Film slider — 15 January 2013

Rick Segreda

“¿Quién mató a la llamita blanca?”, AKA “Who killed the white llama?” is receiving an extended showing at Santiago’s Plaza Cultural la Moneda, good for the cinema-loving citizens of that city. This wild, witty, caustic black comedy from Bolivia constitutes a high-water mark in Andean film making. It boldly takes on some of Latin America’s biggest social issues and flouting the solemnity often associated with Latin American auteurs.

The plot is a Bolivian variation on Bonnie and Clyde. A a young couple named Jacinto and Domitila who the narrator tells us earn their living by “all activities in the criminal universe, including assaults and the murder of small animals in car rides.” The Brechtian narrator, who addresses the camera directly throughout the film, also serves a combination Greek chorus and political pundit.

He is complimented by an entertaining music video mise-en-scene, full of fast edits, freeze frames, and Photoshop interludes, but also something which is clearly influenced by the black comedy styles of Danny Boyle and Quentin Tarantino.

Having acquired some folk legend cachet for Jacinto and Domitila for their aptitude in eluding capture, their services are petitioned by a white-skinned, blue-eyed, gray-haired gringo called “El Negro”, who offers them a hefty fee to transport 50 kilograms of cocaine across the country. They are pursued by two narcotics officers, who are as corrupt, incompetent, and racist as they government and society they serve.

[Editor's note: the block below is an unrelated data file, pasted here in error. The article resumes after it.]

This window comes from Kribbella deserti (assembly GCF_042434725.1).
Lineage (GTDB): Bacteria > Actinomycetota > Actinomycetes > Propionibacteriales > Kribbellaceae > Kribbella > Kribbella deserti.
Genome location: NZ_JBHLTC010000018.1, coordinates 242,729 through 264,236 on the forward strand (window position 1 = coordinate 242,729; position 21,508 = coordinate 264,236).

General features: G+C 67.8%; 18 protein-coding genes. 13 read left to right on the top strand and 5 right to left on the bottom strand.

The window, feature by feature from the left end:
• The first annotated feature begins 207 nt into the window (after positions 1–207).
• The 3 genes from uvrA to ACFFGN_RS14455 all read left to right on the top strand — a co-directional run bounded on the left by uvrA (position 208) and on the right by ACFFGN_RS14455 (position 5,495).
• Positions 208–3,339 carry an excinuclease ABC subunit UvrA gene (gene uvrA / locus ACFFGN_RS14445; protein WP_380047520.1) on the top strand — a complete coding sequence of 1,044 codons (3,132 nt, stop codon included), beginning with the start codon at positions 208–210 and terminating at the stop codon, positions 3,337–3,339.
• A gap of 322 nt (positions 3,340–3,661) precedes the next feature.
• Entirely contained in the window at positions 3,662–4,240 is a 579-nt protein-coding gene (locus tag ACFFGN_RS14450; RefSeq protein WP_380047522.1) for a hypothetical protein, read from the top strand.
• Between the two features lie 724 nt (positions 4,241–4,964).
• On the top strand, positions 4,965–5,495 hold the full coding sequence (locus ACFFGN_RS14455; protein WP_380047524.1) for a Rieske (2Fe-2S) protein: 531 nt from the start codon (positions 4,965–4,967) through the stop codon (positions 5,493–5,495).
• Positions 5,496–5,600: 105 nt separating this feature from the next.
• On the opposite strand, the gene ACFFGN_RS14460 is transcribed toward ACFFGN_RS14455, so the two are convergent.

Indeed, racial and cultural insecurity, in particular, soon emerges as the principle theme of the picture. Jacinto and Domitila are both “cholos”, a term that denotes people of indigenous or semi-indigenous heritage, who happen to be the majority population in Bolivia, a supposed to “criollos”, usually applied to people of purely European or African heritage.

To underscore the issue, Duston Larsen, a real-life, tall, white, US-educated son of an American rancher, but who won the “Mr. Bolivia” male beauty pageant in 2004, appears in the film as himself. There is also a reference to the white-skinned winner of the Miss Bolivia contest that same year, who boasted that “I’m from the other side of the country [the eastern, European side] We are tall, and we are white people, and we know English.”

Thus, one can forgive the director, Rodrigo Bellott, and his screenwriters, Juan Cristobal Rios Violand and Alvaro Ruiz, for being somewhat harsh towards the “gringo” and “criollo” characters in the film, almost all of whom come off as racist buffoons; real-life comes off as more absurd than anything presented in reel-life. Still,Bellott and his screenwriters are just as eager to poke fun at their chollo creations. Indeed, Bellott and Ruiz themselves appear in the movie as Hara Krishnas.

However, they imbue Jacinto and Domitila with enough affection and compassion to make them more than just caricatures, and to make the film more than didactic dramaturgy. There is an ironic answer to the question posed by the title, and it is worth seeing this movie to findout.


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